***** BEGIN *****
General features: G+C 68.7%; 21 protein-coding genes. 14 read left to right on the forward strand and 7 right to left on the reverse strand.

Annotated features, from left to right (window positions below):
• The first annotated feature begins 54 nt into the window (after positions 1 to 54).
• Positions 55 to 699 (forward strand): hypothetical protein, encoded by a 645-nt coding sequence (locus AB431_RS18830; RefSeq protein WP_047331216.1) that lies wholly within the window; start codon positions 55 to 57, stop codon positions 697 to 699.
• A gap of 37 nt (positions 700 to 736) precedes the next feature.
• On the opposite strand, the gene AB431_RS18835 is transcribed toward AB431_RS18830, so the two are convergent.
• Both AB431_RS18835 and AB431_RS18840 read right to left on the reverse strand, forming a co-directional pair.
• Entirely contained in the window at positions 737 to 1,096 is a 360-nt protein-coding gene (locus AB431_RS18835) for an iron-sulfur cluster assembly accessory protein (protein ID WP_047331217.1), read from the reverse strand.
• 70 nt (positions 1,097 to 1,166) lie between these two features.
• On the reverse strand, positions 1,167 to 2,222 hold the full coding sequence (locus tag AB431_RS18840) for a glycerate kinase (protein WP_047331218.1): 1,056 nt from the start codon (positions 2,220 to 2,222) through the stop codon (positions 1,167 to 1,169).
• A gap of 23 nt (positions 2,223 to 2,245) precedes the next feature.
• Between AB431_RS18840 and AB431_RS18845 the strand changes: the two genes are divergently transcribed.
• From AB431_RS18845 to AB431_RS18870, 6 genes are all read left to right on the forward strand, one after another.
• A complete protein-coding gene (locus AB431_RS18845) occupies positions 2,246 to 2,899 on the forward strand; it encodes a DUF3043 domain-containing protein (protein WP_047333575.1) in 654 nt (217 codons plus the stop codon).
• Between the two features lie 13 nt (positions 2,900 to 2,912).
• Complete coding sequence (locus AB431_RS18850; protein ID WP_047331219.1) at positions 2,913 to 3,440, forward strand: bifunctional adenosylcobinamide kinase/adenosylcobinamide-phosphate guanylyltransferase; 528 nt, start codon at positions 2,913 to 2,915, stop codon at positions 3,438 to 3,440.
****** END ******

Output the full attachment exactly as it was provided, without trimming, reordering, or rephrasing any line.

General features: G+C 68.7%; 21 protein-coding genes. 14 read left to right on the forward strand and 7 right to left on the reverse strand.

Annotated features, from left to right (window positions below):
• The first annotated feature begins 54 nt into the window (after positions 1 to 54).
• Positions 55 to 699 (forward strand): hypothetical protein, encoded by a 645-nt coding sequence (locus AB431_RS18830; RefSeq protein WP_047331216.1) that lies wholly within the window; start codon positions 55 to 57, stop codon positions 697 to 699.
• A gap of 37 nt (positions 700 to 736) precedes the next feature.
• On the opposite strand, the gene AB431_RS18835 is transcribed toward AB431_RS18830, so the two are convergent.
• Both AB431_RS18835 and AB431_RS18840 read right to left on the reverse strand, forming a co-directional pair.
• Entirely contained in the window at positions 737 to 1,096 is a 360-nt protein-coding gene (locus AB431_RS18835) for an iron-sulfur cluster assembly accessory protein (protein ID WP_047331217.1), read from the reverse strand.
• 70 nt (positions 1,097 to 1,166) lie between these two features.
• On the reverse strand, positions 1,167 to 2,222 hold the full coding sequence (locus tag AB431_RS18840) for a glycerate kinase (protein WP_047331218.1): 1,056 nt from the start codon (positions 2,220 to 2,222) through the stop codon (positions 1,167 to 1,169).
• A gap of 23 nt (positions 2,223 to 2,245) precedes the next feature.
• Between AB431_RS18840 and AB431_RS18845 the strand changes: the two genes are divergently transcribed.
• From AB431_RS18845 to AB431_RS18870, 6 genes are all read left to right on the forward strand, one after another.
• A complete protein-coding gene (locus AB431_RS18845) occupies positions 2,246 to 2,899 on the forward strand; it encodes a DUF3043 domain-containing protein (protein WP_047333575.1) in 654 nt (217 codons plus the stop codon).
• Between the two features lie 13 nt (positions 2,900 to 2,912).
• Complete coding sequence (locus AB431_RS18850; protein ID WP_047331219.1) at positions 2,913 to 3,440, forward strand: bifunctional adenosylcobinamide kinase/adenosylcobinamide-phosphate guanylyltransferase; 528 nt, start codon at positions 2,913 to 2,915, stop codon at positions 3,438 to 3,440.